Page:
What is the difference between Dementia and Alzheimer’s?
What is dementia?
Dementia is a group of symptoms. It’s caused by different diseases that damage the brain. The symptoms get worse over time and include:
- memory loss
- confusion and needing help with daily tasks
- problems with language and understanding
- changes in behaviour.
Dementia is progressive, which means symptoms may be relatively mild at first, but they get worse over time.
What is Alzheimer’s disease?
Alzheimer’s disease is the most common cause of dementia. About two out of three people living with dementia in the UK have Alzheimer’s disease, which is sometimes called “Alzheimer’s”.
Alzheimer’s disease is a physical illness which damages a person’s brain. It starts many years before symptoms start to show.
Early symptoms of Alzheimer’s are mild and don’t prevent someone from doing everyday activities by themselves. This is called Mild Cognitive Impairment (MCI).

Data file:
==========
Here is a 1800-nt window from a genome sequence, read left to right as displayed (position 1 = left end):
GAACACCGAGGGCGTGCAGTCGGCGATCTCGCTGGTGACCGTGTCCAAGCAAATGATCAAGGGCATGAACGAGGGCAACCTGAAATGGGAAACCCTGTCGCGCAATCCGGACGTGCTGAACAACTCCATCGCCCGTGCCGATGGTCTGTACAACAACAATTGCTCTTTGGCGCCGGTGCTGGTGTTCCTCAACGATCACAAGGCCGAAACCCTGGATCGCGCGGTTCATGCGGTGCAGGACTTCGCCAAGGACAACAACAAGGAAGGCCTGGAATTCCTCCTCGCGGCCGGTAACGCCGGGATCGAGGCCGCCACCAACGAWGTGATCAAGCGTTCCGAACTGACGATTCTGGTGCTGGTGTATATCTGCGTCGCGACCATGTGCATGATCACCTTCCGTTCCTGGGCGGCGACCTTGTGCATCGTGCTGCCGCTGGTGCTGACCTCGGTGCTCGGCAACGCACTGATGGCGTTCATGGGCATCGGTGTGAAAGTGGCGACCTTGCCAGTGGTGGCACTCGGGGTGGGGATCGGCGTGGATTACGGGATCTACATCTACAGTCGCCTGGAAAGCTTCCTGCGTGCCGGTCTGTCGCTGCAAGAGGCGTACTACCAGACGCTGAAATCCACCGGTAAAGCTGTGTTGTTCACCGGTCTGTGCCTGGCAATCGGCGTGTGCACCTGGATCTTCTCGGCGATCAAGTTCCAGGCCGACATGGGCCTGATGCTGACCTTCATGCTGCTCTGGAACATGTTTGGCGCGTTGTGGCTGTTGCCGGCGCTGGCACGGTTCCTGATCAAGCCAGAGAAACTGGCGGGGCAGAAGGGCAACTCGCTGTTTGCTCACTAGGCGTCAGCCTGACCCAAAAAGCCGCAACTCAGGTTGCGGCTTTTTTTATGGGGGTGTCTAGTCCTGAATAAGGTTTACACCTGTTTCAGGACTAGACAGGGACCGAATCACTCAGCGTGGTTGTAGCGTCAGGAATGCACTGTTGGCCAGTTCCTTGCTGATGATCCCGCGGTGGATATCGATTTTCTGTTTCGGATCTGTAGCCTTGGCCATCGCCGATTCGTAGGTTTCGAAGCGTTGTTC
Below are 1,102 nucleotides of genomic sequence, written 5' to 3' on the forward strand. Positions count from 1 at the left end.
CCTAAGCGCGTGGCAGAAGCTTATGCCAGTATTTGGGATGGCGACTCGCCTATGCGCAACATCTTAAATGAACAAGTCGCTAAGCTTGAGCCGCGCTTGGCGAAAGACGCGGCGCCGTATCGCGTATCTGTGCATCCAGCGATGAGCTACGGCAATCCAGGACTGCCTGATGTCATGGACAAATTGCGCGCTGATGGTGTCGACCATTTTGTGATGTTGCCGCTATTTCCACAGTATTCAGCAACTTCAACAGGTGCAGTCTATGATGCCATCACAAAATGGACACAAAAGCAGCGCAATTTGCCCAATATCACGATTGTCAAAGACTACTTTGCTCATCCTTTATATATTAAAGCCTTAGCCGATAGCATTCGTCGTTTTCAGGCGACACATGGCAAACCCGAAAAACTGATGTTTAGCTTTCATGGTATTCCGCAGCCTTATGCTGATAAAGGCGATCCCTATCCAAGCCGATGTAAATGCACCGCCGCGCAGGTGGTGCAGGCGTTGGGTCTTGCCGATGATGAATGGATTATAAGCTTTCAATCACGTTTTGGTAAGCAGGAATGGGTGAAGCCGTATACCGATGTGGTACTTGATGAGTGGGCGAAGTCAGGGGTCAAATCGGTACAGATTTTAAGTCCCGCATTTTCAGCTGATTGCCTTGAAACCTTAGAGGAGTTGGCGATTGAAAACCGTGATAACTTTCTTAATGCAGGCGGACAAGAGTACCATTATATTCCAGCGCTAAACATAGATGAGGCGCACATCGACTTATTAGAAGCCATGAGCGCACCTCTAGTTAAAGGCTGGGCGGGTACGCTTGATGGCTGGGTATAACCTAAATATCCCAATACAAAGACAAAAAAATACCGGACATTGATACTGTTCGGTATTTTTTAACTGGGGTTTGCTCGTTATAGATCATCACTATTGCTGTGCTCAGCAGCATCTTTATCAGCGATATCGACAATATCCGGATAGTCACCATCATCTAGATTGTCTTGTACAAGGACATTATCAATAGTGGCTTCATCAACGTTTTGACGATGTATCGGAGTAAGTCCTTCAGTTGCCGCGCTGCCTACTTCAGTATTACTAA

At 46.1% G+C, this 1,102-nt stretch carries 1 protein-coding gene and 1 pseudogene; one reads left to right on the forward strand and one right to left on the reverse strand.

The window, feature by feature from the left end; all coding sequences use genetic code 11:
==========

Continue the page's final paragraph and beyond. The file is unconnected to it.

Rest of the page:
It’s often not possible at this stage to say for sure that the person’s symptoms are being caused by Alzheimer’s disease, as there could be many other causes.
Eventually Alzheimer’s disease causes so much damage to the brain that the person develops dementia. Technically this type of dementia is called ‘Alzheimer’s disease dementia’. However, most people – including healthcare professionals – just call it ‘Alzheimer’s disease’.
For most people, Alzheimer’s disease starts in and around the part of the brain involved in memory. However, in some rarer types of dementia the disease starts in a different part of the brain and so causes a different set of symptoms. This is called a Typical Alzheimer’s. For example, posterior cortical atrophy is caused by Alzheimer’s in the back of the brain and mostly causes problems with vision.
What causes Alzheimer’s disease?
The causes of Alzheimer’s disease are very complex, but one key part is the build-up of two substances inside the brain called amyloid and tau. When conditions in the brain aren’t right, these clump up and form tiny structures called plaques and tangles. These make it harder for the brain to work properly.
Over time the disease causes certain parts to become smaller. It also reduces the amount of important chemicals needed to send messages around the brain.
There is currently no cure for Alzheimer’s disease. However, treatments may temporarily ease some symptoms or slow down their progression in some people.